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Assorted May-Per-View Countdown: A Cold Day In Hell!

The Netcop Retro Rant for IYH: A Cold Day In Hell.

With Summerslam 98 a mere two days hence, I thought it apropos to go back to the last time Steve Austin fought the Undertaker for the WWF title. (So that nails down the exact date this was written, at least.) 

Live from Richmond, Virginia.

Your hosts are Jim Ross and Jerry Lawler.

Free For All match: Jesse Jammes v. Rockabilly.

Yes, it's the battle of the New Age Outlaws when they both sucked. Billy has his hair dyed brown for some reason. No heat on either side and Double J's music gets messed up by the sound techs. Nothing match as Billy controls and hits a DDT out of nowhere to halt a Jammes comeback and get the win. 1/4*  (Astonishing that these two would be the hottest act in wrestling just a few months later.) 

Opening match: Flash Funk (without Funkettes) v. Hunter Hearst Helmsley (without heat)

BREAK IT...oh, wait, never mind. This was the "in between" period for HHH, after the blueblood thing and before the DX thing. He didn't even have Mankind to feud with until Canadian Stampede. JR notes that the Hart Foundation bought five front-row seats from a scalper. (They should have just hung out outside the arena, probably would have gotten the same seats at that point from guys giving out comp seats.)  Pretty bad match with zero heat. HHH does his four offensive moves and very little else. Chyna interferes now and then. More boring stuff happens with a nice Funk bump. HHH goes to the top rope (!) but misses. Funk gets a cross-body but picks up Helmsley and goes for the finisher but HHH suplexes him off the top and Pedigrees him for the win. * Chyna drops Funk on the top rope for fun. (Poor Flash lost his Funkettes due to budget cutbacks at this point, a fate that will probably befall Brodus Clay pretty soon, I’d imagine.)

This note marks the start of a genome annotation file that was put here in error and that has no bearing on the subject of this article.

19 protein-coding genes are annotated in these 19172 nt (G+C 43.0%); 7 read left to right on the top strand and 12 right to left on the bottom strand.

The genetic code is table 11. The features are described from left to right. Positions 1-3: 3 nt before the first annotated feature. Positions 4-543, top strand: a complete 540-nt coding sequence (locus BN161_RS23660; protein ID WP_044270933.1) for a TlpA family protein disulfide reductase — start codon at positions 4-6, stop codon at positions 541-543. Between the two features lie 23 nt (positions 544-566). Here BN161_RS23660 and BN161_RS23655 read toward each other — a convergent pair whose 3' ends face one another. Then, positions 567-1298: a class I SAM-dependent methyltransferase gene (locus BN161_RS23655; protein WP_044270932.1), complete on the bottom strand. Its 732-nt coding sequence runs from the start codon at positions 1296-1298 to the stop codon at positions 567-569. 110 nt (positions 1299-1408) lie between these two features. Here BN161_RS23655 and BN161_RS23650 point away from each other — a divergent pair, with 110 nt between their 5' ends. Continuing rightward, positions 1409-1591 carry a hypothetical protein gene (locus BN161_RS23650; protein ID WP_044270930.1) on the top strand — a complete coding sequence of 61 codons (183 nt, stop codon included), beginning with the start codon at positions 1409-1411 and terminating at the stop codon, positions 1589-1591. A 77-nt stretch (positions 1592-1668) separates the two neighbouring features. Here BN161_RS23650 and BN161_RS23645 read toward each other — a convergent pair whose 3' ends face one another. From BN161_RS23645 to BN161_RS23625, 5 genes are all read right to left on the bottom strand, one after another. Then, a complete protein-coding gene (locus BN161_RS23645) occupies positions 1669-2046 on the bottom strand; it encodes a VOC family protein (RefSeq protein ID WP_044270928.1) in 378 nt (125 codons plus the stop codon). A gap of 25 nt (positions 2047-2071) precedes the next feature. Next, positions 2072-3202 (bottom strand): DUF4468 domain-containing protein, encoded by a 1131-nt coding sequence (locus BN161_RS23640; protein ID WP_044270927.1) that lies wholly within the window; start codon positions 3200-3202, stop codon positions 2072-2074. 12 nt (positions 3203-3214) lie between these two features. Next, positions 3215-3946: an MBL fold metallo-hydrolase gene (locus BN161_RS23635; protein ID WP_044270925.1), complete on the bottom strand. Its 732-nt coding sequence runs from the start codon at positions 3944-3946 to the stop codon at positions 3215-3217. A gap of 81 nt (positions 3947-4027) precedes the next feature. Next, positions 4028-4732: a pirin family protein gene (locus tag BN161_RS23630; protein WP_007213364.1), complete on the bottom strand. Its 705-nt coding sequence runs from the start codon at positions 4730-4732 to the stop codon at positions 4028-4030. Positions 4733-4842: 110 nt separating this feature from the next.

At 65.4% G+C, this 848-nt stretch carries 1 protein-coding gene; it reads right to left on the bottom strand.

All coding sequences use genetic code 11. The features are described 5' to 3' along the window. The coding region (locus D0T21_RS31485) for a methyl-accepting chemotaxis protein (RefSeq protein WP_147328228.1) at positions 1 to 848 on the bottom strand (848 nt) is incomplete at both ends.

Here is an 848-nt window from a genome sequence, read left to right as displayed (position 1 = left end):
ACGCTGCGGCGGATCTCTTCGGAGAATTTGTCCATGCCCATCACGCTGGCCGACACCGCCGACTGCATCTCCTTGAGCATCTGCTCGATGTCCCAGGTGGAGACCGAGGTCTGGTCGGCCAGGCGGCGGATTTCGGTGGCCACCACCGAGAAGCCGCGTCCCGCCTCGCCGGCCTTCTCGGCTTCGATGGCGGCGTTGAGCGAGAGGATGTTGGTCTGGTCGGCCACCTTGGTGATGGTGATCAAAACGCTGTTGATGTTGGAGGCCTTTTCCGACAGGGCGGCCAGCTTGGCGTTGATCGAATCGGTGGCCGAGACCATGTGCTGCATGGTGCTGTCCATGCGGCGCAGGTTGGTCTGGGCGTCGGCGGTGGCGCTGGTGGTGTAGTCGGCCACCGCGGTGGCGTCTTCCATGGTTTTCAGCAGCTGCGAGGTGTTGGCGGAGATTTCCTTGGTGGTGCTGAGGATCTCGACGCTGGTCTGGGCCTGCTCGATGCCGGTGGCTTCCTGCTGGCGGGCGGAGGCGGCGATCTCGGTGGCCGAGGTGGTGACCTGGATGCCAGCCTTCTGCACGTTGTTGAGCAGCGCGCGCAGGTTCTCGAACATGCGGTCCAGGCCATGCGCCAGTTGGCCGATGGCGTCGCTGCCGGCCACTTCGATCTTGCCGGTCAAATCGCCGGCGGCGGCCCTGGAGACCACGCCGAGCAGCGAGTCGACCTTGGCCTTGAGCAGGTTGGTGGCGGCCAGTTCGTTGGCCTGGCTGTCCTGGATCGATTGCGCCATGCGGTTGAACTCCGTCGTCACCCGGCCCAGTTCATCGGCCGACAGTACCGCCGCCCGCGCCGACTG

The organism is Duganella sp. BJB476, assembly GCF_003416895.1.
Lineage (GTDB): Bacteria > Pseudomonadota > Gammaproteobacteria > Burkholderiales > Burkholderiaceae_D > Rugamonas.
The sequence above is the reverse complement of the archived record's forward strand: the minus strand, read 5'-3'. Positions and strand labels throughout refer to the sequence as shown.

Clips from the UFC re: Ken Shamrock.

Ken offers some soundbites on the situation.

Mankind v. Rocky Maivia.

After losing the I-C title to Owen Hart, Rocky got jobbing duty until coming back as a member of the Nation. (That was actually a good decision, because it allowed Rocky to blow off residual fan hatred of his babyface run.)  Rocky gives an introspective interview about too much success before the match. The Rock is drawing no heat here. Back and forth match, Mankind does a nice somersault off the apron onto Rocky. Crowd is dead. Match is boring. Mankind takes a wicked Rock Bottom on the metal rampway and that gets a decent pop. Rocky goes for the finishing series (no People's Elbow) but Mankind rolls through a flying cross-body and applies the Mandible Claw for the submission. ** This loss was the catalyst for the heel turn. (And six months after I wrote this rant, they’d be main eventing for the WWF title.) 

The original Austin 3:16 t-shirt commercial.

Let's take you back to RAW where we set up Ahmed's gauntlet v. The Nation.

Ahmed Johnson v. Savio Vega, Crush & Faarooq.